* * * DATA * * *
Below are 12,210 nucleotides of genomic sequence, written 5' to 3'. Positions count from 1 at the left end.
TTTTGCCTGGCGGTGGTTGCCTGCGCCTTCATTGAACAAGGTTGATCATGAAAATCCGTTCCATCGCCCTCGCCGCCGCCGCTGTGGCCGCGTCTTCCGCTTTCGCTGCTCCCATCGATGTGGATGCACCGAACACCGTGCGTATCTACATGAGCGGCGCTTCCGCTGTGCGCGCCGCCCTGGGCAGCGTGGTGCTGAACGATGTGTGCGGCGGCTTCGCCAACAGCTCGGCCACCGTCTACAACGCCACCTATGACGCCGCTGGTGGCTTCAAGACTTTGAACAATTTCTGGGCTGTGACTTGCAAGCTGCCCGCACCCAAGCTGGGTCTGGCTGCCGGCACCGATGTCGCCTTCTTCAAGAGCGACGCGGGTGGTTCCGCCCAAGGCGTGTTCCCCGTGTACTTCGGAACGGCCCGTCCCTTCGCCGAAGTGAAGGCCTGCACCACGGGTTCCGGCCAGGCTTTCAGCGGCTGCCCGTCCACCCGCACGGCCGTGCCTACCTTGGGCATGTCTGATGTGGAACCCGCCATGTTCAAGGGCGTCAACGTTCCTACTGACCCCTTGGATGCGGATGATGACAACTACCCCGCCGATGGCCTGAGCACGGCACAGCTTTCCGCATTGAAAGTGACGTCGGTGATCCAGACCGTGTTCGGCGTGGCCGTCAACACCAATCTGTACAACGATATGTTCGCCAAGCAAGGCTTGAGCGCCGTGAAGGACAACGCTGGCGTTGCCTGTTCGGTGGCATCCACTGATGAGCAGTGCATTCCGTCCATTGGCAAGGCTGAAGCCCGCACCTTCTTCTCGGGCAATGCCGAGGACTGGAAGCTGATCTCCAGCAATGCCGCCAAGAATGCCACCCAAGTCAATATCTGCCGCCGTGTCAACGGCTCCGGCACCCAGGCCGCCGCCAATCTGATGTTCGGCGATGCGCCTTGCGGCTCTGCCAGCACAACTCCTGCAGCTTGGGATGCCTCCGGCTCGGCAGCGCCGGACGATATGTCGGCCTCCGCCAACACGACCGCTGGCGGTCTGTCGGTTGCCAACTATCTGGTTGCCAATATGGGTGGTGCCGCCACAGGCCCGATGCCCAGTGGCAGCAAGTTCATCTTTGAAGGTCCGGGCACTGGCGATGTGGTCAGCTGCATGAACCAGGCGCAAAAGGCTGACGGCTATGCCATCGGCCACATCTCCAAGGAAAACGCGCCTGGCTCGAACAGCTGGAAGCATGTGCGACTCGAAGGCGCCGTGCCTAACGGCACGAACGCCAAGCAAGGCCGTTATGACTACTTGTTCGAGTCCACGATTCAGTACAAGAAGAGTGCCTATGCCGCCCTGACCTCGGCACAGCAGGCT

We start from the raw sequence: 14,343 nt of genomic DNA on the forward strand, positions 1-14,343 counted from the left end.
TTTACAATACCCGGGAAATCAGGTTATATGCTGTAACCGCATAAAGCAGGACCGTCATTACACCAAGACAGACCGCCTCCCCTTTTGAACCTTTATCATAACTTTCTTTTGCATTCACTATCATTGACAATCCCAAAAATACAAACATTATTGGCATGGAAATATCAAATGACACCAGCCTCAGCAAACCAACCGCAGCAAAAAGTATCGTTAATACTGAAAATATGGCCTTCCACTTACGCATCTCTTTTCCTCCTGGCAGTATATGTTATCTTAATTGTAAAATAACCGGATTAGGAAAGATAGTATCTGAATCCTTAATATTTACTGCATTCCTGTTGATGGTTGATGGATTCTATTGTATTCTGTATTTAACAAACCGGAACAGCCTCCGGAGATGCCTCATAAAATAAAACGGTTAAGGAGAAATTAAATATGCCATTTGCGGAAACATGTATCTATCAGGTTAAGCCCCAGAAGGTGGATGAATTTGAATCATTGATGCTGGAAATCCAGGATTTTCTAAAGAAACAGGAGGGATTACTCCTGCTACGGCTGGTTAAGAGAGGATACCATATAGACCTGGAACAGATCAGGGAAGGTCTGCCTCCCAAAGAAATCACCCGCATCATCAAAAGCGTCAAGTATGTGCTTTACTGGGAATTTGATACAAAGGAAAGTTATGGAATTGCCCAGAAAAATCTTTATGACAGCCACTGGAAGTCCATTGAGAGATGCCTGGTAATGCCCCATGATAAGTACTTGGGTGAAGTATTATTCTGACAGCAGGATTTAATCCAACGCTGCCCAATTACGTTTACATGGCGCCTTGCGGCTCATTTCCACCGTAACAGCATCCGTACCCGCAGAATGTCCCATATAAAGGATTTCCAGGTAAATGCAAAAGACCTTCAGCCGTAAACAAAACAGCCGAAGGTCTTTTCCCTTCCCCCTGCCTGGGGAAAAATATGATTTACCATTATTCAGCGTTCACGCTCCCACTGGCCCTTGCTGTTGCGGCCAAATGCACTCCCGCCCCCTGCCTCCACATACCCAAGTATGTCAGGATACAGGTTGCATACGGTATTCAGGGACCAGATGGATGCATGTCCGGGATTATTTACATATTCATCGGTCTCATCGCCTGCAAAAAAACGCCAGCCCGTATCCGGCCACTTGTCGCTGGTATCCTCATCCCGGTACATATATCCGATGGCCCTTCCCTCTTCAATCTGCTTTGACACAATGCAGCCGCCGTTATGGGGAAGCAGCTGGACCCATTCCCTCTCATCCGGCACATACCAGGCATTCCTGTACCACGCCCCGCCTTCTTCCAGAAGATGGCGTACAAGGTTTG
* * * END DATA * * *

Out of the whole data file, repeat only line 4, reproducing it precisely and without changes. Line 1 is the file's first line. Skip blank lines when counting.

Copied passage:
TTTACAATACCCGGGAAATCAGGTTATATGCTGTAACCGCATAAAGCAGGACCGTCATTACACCAAGACAGACCGCCTCCCCTTTTGAACCTTTATCATAACTTTCTTTTGCATTCACTATCATTGACAATCCCAAAAATACAAACATTATTGGCATGGAAATATCAAATGACACCAGCCTCAGCAAACCAACCGCAGCAAAAAGTATCGTTAATACTGAAAATATGGCCTTCCACTTACGCATCTCTTTTCCTCCTGGCAGTATATGTTATCTTAATTGTAAAATAACCGGATTAGGAAAGATAGTATCTGAATCCTTAATATTTACTGCATTCCTGTTGATGGTTGATGGATTCTATTGTATTCTGTATTTAACAAACCGGAACAGCCTCCGGAGATGCCTCATAAAATAAAACGGTTAAGGAGAAATTAAATATGCCATTTGCGGAAACATGTATCTATCAGGTTAAGCCCCAGAAGGTGGATGAATTTGAATCATTGATGCTGGAAATCCAGGATTTTCTAAAGAAACAGGAGGGATTACTCCTGCTACGGCTGGTTAAGAGAGGATACCATATAGACCTGGAACAGATCAGGGAAGGTCTGCCTCCCAAAGAAATCACCCGCATCATCAAAAGCGTCAAGTATGTGCTTTACTGGGAATTTGATACAAAGGAAAGTTATGGAATTGCCCAGAAAAATCTTTATGACAGCCACTGGAAGTCCATTGAGAGATGCCTGGTAATGCCCCATGATAAGTACTTGGGTGAAGTATTATTCTGACAGCAGGATTTAATCCAACGCTGCCCAATTACGTTTACATGGCGCCTTGCGGCTCATTTCCACCGTAACAGCATCCGTACCCGCAGAATGTCCCATATAAAGGATTTCCAGGTAAATGCAAAAGACCTTCAGCCGTAAACAAAACAGCCGAAGGTCTTTTCCCTTCCCCCTGCCTGGGGAAAAATATGATTTACCATTATTCAGCGTTCACGCTCCCACTGGCCCTTGCTGTTGCGGCCAAATGCACTCCCGCCCCCTGCCTCCACATACCCAAGTATGTCAGGATACAGGTTGCATACGGTATTCAGGGACCAGATGGATGCATGTCCGGGATTATTTACATATTCATCGGTCTCATCGCCTGCAAAAAAACGCCAGCCCGTATCCGGCCACTTGTCGCTGGTATCCTCATCCCGGTACATATATCCGATGGCCCTTCCCTCTTCAATCTGCTTTGACACAATGCAGCCGCCGTTATGGGGAAGCAGCTGGACCCATTCCCTCTCATCCGGCACATACCAGGCATTCCTGTACCACGCCCCGCCTTCTTCCAGAAGATGGCGTACAAGGTTTG